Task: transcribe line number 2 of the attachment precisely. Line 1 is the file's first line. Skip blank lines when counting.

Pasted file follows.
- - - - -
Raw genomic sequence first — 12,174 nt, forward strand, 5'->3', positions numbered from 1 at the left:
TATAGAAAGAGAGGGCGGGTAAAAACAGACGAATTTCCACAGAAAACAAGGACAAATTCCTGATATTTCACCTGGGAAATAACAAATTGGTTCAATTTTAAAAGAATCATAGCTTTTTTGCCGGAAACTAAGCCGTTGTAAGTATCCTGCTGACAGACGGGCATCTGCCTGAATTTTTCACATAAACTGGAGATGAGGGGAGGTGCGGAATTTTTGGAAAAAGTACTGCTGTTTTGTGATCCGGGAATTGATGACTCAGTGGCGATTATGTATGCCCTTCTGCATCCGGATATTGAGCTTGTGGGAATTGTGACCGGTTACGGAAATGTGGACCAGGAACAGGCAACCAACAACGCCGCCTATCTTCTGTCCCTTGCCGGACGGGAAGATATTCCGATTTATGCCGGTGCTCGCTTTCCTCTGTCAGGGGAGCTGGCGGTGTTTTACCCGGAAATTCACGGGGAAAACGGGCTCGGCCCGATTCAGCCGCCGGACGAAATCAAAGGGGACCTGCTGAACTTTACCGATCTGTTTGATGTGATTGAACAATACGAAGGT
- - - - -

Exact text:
TATAGAAAGAGAGGGCGGGTAAAAACAGACGAATTTCCACAGAAAACAAGGACAAATTCCTGATATTTCACCTGGGAAATAACAAATTGGTTCAATTTTAAAAGAATCATAGCTTTTTTGCCGGAAACTAAGCCGTTGTAAGTATCCTGCTGACAGACGGGCATCTGCCTGAATTTTTCACATAAACTGGAGATGAGGGGAGGTGCGGAATTTTTGGAAAAAGTACTGCTGTTTTGTGATCCGGGAATTGATGACTCAGTGGCGATTATGTATGCCCTTCTGCATCCGGATATTGAGCTTGTGGGAATTGTGACCGGTTACGGAAATGTGGACCAGGAACAGGCAACCAACAACGCCGCCTATCTTCTGTCCCTTGCCGGACGGGAAGATATTCCGATTTATGCCGGTGCTCGCTTTCCTCTGTCAGGGGAGCTGGCGGTGTTTTACCCGGAAATTCACGGGGAAAACGGGCTCGGCCCGATTCAGCCGCCGGACGAAATCAAAGGGGACCTGCTGAACTTTACCGATCTGTTTGATGTGATTGAACAATACGAAGGT